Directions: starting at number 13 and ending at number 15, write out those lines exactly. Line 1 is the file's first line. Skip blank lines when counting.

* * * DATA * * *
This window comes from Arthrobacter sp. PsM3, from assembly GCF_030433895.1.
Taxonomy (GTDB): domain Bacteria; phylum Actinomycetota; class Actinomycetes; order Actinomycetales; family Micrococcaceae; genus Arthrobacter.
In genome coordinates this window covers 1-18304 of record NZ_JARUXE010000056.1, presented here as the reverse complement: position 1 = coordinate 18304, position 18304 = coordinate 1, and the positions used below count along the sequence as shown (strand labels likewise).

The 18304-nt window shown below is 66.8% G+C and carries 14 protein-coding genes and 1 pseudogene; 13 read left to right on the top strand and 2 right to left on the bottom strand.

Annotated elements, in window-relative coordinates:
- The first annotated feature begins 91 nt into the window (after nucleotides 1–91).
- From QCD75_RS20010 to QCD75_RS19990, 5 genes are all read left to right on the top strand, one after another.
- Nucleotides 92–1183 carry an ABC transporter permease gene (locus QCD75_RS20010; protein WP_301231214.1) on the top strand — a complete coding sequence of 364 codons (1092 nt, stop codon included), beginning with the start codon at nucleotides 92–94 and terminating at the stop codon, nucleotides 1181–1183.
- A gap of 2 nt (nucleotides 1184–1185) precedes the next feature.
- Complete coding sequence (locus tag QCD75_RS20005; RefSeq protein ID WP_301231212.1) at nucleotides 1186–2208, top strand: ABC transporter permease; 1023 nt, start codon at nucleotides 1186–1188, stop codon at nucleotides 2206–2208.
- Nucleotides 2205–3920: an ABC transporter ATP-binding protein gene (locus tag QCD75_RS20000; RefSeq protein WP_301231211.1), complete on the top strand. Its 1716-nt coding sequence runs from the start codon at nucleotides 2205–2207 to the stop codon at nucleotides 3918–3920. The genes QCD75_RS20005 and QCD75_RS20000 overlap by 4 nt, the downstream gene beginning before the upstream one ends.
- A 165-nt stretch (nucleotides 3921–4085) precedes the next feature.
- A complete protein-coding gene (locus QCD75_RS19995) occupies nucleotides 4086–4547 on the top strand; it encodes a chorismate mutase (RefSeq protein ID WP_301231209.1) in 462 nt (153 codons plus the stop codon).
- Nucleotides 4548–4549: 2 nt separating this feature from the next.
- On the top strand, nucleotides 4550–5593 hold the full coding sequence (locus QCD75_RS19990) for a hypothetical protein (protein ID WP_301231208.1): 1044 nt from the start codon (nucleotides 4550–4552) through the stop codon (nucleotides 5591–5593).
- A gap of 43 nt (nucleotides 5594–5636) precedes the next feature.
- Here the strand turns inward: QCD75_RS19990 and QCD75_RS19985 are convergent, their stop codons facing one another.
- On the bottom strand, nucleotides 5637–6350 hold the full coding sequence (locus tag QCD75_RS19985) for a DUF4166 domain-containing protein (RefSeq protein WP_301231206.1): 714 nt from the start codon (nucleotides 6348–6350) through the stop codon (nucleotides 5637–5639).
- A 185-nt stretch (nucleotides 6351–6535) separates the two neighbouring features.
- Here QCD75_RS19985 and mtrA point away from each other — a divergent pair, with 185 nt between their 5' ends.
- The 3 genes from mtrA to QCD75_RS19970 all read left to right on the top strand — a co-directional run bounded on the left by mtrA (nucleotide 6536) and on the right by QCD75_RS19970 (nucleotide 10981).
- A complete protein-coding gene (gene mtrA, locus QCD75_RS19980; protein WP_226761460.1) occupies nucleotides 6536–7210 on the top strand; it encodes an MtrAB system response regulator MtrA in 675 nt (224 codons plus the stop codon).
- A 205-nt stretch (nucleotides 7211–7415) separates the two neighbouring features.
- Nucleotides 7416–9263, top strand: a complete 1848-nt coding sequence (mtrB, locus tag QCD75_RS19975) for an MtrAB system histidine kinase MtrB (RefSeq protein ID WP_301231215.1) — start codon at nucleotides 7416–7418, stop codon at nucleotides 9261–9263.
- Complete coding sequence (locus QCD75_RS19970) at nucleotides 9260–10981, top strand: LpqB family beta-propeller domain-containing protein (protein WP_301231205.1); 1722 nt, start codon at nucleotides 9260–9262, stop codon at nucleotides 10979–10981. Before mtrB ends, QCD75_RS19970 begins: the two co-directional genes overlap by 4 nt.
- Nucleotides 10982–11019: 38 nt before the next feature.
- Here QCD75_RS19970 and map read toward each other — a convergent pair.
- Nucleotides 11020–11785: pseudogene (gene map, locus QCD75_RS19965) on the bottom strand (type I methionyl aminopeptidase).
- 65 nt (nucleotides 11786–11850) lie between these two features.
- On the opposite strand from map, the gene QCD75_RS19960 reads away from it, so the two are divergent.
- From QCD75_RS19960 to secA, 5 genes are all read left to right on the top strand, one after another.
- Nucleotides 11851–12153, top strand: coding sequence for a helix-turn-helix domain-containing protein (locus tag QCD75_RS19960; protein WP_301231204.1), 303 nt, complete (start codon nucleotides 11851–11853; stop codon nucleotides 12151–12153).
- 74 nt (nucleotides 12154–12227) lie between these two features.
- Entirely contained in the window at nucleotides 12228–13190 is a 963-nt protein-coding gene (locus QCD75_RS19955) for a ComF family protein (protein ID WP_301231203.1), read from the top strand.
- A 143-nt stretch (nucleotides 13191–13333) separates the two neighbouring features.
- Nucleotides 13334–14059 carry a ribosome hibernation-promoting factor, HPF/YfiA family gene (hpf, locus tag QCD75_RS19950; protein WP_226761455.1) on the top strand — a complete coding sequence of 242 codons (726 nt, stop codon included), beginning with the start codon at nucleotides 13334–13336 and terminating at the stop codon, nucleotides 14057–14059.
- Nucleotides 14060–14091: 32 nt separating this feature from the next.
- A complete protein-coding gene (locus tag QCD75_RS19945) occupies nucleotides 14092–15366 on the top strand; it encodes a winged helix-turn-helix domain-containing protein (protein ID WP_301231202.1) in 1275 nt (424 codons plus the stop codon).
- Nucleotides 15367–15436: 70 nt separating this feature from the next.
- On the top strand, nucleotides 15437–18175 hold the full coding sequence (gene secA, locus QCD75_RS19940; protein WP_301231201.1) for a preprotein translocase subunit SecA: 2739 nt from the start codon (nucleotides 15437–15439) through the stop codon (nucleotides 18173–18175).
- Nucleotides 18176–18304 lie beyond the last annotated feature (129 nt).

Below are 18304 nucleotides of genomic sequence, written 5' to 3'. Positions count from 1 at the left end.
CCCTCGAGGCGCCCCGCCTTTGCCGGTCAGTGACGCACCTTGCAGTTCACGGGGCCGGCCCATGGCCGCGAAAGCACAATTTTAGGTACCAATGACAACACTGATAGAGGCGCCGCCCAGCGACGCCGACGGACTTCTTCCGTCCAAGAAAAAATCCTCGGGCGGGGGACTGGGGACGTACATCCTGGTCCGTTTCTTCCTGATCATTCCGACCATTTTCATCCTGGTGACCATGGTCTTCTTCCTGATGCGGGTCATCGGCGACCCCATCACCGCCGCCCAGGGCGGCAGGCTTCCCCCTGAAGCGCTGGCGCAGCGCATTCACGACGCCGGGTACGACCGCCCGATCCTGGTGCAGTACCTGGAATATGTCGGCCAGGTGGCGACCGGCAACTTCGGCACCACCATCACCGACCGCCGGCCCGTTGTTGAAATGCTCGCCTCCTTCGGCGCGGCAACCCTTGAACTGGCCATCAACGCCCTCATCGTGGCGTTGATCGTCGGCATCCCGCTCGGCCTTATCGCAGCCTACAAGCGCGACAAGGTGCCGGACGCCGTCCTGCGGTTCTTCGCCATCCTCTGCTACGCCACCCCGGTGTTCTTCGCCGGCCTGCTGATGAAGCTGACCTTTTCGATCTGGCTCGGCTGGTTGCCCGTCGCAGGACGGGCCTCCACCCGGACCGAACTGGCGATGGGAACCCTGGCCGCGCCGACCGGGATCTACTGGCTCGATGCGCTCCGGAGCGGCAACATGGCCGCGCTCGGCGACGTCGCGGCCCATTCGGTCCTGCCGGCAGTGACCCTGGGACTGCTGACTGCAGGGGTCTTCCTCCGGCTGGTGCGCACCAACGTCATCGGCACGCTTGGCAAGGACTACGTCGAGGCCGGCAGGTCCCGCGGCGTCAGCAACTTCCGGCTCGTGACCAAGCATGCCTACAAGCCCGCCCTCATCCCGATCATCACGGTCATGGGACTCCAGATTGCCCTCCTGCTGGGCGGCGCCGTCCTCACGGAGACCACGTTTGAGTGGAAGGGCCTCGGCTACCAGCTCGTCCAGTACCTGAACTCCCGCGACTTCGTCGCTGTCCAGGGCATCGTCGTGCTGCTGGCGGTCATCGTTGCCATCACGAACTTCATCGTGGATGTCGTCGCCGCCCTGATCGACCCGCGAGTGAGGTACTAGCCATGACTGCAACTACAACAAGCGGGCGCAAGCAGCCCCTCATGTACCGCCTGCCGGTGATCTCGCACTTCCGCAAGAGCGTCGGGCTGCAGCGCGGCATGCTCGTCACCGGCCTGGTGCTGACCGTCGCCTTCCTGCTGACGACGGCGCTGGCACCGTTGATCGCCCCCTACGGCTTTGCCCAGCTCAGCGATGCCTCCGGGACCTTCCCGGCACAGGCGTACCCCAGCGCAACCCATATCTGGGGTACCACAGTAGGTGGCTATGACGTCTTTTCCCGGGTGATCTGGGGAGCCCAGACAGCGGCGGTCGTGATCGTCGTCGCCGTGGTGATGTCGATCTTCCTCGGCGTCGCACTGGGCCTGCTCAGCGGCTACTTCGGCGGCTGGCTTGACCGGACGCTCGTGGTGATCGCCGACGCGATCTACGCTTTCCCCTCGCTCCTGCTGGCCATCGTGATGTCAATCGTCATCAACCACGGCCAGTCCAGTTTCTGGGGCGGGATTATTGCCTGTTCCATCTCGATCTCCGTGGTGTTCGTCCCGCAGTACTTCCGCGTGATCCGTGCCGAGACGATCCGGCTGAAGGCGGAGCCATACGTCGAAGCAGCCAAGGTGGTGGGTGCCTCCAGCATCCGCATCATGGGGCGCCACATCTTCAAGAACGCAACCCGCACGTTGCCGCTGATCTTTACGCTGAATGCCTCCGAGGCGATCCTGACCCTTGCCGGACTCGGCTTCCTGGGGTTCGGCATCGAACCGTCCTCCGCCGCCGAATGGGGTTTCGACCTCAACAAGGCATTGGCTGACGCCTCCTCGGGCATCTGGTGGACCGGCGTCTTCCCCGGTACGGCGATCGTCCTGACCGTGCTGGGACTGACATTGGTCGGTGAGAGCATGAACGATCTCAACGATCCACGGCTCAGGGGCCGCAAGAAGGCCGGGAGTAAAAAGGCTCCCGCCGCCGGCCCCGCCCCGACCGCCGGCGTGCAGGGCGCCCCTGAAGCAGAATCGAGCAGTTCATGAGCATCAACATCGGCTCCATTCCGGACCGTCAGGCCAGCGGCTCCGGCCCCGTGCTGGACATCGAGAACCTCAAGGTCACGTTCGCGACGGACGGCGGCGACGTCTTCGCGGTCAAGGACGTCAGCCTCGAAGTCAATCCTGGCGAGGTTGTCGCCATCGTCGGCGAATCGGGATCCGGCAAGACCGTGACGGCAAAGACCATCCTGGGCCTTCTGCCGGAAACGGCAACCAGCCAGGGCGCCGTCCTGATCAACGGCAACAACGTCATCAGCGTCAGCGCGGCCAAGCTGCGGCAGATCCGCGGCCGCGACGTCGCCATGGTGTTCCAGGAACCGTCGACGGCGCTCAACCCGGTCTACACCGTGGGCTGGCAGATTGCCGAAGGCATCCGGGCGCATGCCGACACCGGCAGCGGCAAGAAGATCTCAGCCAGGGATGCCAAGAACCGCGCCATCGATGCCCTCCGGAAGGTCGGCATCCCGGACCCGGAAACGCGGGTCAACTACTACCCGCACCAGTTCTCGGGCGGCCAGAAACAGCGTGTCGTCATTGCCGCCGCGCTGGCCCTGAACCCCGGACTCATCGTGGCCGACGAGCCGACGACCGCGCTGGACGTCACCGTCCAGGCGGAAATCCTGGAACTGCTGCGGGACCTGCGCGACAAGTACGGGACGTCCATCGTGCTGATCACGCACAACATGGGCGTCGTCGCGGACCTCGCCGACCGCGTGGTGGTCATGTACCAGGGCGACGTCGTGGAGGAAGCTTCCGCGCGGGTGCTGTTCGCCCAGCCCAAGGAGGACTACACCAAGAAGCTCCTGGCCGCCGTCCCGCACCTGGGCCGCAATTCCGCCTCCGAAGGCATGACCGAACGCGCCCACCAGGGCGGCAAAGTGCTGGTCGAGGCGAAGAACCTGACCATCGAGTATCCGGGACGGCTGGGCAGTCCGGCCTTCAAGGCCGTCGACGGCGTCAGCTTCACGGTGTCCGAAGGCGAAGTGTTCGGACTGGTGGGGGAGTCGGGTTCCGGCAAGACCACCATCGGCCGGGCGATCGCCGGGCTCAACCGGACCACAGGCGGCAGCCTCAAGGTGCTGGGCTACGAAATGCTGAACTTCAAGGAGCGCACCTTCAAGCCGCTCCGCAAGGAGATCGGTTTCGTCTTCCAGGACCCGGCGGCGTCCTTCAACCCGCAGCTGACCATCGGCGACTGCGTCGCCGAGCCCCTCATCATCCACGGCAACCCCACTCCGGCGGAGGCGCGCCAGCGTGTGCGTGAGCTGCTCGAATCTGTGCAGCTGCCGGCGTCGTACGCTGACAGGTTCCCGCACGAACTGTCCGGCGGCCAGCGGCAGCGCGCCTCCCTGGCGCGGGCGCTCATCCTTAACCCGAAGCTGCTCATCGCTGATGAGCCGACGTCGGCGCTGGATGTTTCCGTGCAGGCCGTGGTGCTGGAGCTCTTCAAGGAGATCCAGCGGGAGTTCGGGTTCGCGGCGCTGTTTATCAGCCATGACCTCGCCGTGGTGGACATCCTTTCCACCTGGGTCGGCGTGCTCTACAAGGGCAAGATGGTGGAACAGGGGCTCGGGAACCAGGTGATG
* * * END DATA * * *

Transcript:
- A complete protein-coding gene (locus QCD75_RS19995) occupies nucleotides 4086–4547 on the top strand; it encodes a chorismate mutase (RefSeq protein ID WP_301231209.1) in 462 nt (153 codons plus the stop codon).
- Nucleotides 4548–4549: 2 nt separating this feature from the next.
- On the top strand, nucleotides 4550–5593 hold the full coding sequence (locus QCD75_RS19990) for a hypothetical protein (protein ID WP_301231208.1): 1044 nt from the start codon (nucleotides 4550–4552) through the stop codon (nucleotides 5591–5593).